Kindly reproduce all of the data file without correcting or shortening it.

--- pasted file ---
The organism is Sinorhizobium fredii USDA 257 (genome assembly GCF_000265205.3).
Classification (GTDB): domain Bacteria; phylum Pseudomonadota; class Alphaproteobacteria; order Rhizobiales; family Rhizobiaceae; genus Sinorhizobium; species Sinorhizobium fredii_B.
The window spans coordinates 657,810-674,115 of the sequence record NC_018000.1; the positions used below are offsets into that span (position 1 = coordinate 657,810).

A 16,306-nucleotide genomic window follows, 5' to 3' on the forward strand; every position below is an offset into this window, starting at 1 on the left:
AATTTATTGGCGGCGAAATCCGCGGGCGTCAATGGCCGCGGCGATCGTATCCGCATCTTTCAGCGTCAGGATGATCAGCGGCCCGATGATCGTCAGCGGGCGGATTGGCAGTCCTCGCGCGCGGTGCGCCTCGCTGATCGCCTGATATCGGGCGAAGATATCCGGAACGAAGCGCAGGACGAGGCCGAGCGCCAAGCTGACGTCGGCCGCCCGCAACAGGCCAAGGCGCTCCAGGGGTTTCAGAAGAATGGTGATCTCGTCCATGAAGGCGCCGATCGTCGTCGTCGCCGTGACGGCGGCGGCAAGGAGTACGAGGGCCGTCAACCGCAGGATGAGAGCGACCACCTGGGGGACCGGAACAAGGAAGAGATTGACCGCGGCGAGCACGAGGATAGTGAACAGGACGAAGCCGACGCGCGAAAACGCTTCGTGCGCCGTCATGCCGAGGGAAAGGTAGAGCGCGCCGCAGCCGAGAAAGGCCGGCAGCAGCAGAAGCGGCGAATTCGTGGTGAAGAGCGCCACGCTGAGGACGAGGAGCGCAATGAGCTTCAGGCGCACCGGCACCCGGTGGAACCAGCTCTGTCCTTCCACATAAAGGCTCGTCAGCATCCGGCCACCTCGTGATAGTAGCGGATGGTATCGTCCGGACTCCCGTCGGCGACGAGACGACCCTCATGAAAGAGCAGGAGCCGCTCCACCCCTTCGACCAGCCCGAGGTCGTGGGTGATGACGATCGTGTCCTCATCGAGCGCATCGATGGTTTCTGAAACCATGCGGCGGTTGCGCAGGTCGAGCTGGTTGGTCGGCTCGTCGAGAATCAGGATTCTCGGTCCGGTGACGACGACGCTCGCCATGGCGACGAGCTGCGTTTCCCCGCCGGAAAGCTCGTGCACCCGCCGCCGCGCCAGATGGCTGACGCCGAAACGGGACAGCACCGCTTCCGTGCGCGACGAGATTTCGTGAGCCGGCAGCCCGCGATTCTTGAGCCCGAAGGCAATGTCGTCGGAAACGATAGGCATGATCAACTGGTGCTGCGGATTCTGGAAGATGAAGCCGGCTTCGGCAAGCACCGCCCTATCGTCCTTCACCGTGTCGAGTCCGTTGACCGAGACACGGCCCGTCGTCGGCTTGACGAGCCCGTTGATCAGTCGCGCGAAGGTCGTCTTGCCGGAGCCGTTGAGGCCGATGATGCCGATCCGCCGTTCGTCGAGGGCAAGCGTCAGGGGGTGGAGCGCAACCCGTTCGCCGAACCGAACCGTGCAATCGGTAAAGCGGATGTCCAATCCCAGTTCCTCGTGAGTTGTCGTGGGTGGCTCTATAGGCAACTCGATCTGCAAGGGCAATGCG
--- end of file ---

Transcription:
The organism is Sinorhizobium fredii USDA 257 (genome assembly GCF_000265205.3).
Classification (GTDB): domain Bacteria; phylum Pseudomonadota; class Alphaproteobacteria; order Rhizobiales; family Rhizobiaceae; genus Sinorhizobium; species Sinorhizobium fredii_B.
The window spans coordinates 657,810-674,115 of the sequence record NC_018000.1; the positions used below are offsets into that span (position 1 = coordinate 657,810).

A 16,306-nucleotide genomic window follows, 5' to 3' on the forward strand; every position below is an offset into this window, starting at 1 on the left:
AATTTATTGGCGGCGAAATCCGCGGGCGTCAATGGCCGCGGCGATCGTATCCGCATCTTTCAGCGTCAGGATGATCAGCGGCCCGATGATCGTCAGCGGGCGGATTGGCAGTCCTCGCGCGCGGTGCGCCTCGCTGATCGCCTGATATCGGGCGAAGATATCCGGAACGAAGCGCAGGACGAGGCCGAGCGCCAAGCTGACGTCGGCCGCCCGCAACAGGCCAAGGCGCTCCAGGGGTTTCAGAAGAATGGTGATCTCGTCCATGAAGGCGCCGATCGTCGTCGTCGCCGTGACGGCGGCGGCAAGGAGTACGAGGGCCGTCAACCGCAGGATGAGAGCGACCACCTGGGGGACCGGAACAAGGAAGAGATTGACCGCGGCGAGCACGAGGATAGTGAACAGGACGAAGCCGACGCGCGAAAACGCTTCGTGCGCCGTCATGCCGAGGGAAAGGTAGAGCGCGCCGCAGCCGAGAAAGGCCGGCAGCAGCAGAAGCGGCGAATTCGTGGTGAAGAGCGCCACGCTGAGGACGAGGAGCGCAATGAGCTTCAGGCGCACCGGCACCCGGTGGAACCAGCTCTGTCCTTCCACATAAAGGCTCGTCAGCATCCGGCCACCTCGTGATAGTAGCGGATGGTATCGTCCGGACTCCCGTCGGCGACGAGACGACCCTCATGAAAGAGCAGGAGCCGCTCCACCCCTTCGACCAGCCCGAGGTCGTGGGTGATGACGATCGTGTCCTCATCGAGCGCATCGATGGTTTCTGAAACCATGCGGCGGTTGCGCAGGTCGAGCTGGTTGGTCGGCTCGTCGAGAATCAGGATTCTCGGTCCGGTGACGACGACGCTCGCCATGGCGACGAGCTGCGTTTCCCCGCCGGAAAGCTCGTGCACCCGCCGCCGCGCCAGATGGCTGACGCCGAAACGGGACAGCACCGCTTCCGTGCGCGACGAGATTTCGTGAGCCGGCAGCCCGCGATTCTTGAGCCCGAAGGCAATGTCGTCGGAAACGATAGGCATGATCAACTGGTGCTGCGGATTCTGGAAGATGAAGCCGGCTTCGGCAAGCACCGCCCTATCGTCCTTCACCGTGTCGAGTCCGTTGACCGAGACACGGCCCGTCGTCGGCTTGACGAGCCCGTTGATCAGTCGCGCGAAGGTCGTCTTGCCGGAGCCGTTGAGGCCGATGATGCCGATCCGCCGTTCGTCGAGGGCAAGCGTCAGGGGGTGGAGCGCAACCCGTTCGCCGAACCGAACCGTGCAATCGGTAAAGCGGATGTCCAATCCCAGTTCCTCGTGAGTTGTCGTGGGTGGCTCTATAGGCAACTCGATCTGCAAGGGCAATGCG